‘To read is to be with people who, unlike those around one, do not notice one’s existence.’
What a revelation to have discovered this unique author. She has such a sensitive pen, honest and vulnerable, and because of those two elements her narrative shows strength and resilience.
First and foremost it is all about books, reading and writing them, thinking about the creative process but also the healing power they have brought to this Chinese-American author. It is a memoir that draws on her life as a Chinese immigrant, her time in a mental hospital following a failed suicide attempt and literature as a source for creation and well-being.
“Isolation, I was reminded again and again, is a danger. But what if one’s real context is in books? Some days, going from one book to another, preoccupied with thoughts that were of no importance, I would feel a rare moment of serenity: all that could not be solved in my life was merely a trifle as long as I kept it at a distance. Between that suspended life and myself were these dead people and imagined characters. One could spend one’s days among them as a child arranges a circle of stuffed animals when the darkness of night closes in.”
Li wrote her essays with precision and warmth mentioning many fascinating encounters with other authors that helped her get through the difficulties of recovery. She mentions Ivan Turgenev and Katherine Mansfield and William Trevor in particular with whom she developed a friendship and says is the reason for her starting to write in the first place.
Another thought-provoking section of the book is a discussion about her linguistic background. She explains how she came to choose English over Chinese as her preferred language of writing and mentions the rude comments she had to endure over the years, people claiming that the language isn’t ‘hers’ to use for instance or her choice of subject matter. I applaud her steadfastness because her style of writing is flawless and unique and there is never a doubt that she hasn’t fully mastered the intricacies of the English language and offers a compelling narrative.
“I have spent much of my life turning away from the scripts given to me, in China and in America; my refusal to be defined by the will of others is my one and only political statement.”
Further, I was moved by her suggestion that a quiet, uneventful life that leads you to introspect and explore the mind and its capacity for diverse thought and contemplation is a worthy pursuit because it can lead to questions of the self in great depth, and why we would want to live and write. The literary references the author drops in all throughout the book, like Hänsel and Gretel walking through the forest leave crumbs of bread behind like hints, are a treat and I have consequently added many books to my own TBR pile.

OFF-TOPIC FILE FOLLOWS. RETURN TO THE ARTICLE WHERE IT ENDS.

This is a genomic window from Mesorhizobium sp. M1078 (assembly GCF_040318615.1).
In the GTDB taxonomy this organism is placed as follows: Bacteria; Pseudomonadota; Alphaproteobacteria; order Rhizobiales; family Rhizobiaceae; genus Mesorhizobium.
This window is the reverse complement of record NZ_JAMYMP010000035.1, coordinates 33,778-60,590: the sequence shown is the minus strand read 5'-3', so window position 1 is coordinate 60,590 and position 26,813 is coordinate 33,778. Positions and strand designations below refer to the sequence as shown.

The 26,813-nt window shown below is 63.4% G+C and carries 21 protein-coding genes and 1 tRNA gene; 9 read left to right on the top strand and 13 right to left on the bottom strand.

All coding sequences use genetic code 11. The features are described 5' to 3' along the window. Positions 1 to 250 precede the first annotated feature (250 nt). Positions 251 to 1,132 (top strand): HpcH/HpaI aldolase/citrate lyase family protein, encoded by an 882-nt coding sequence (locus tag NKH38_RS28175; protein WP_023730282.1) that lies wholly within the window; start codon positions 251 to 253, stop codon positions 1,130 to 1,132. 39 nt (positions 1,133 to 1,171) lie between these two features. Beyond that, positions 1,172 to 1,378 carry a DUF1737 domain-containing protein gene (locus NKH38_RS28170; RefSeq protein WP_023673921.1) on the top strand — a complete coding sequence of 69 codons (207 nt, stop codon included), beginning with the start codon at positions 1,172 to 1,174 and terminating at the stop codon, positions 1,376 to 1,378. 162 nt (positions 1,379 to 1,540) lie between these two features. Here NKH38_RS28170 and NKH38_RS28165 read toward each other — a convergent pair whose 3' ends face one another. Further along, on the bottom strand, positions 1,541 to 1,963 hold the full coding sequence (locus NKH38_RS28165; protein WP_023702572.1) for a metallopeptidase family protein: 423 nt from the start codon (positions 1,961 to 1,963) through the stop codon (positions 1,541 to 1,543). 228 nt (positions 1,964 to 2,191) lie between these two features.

“[…] McGahern’s voice came in:
‘I am sure it is from those days that I take the belief that the best of life is life lived quietly, where nothing happens but our calm journey through the day, where change is imperceptible and the precious life is everything.”
The Book in three words: thrilling, inspiring and tender
I’d love to know your thoughts on the book if you’ve read it!
‘What a long way it is from one life to another. Yet why write if not for that distance?’
Startlingly original and shining with quiet wisdom, this is a memoir of a life lived with books. Written over two years while the author battled suicidal depression, Dear Friend is a painful and yet richly affirming examination of what makes life worth living.
Li grew up in China, her mother suffering from mental illness, and has spent her adult life as an immigrant in a country not her own. She has been a scientist, an author, an immigrant, a mother – and through it all, she has been sustained by a deep connection with the writers and books she loves. From William Trevor and Katherine Mansfield to Kierkegaard and Larkin, Dear Friend is a journey through the deepest themes that bind these writers together.
Interweaving personal experiences with a wide-ranging homage to her most cherished literary influences, Yiyun Li confronts the two most essential questions of her identity: Why write? And why live? Dear Friend is a beautiful, interior exploration of selfhood and a journey of recovery through literature.
About the author
Yiyun Li is the author of seven books, including Where Reasons End, which received the PEN/Jean Stein Book Award; the essay collection Dear Friend, from My Life I Write to You in Your Life; and the novels The Vagrants and Must I Go. She is the recipient of a MacArthur Fellowship, Guggenheim Fellowship, and Windham-Campbell Prize, among other honors. A contributing editor to A Public Space, she teaches at Princeton University.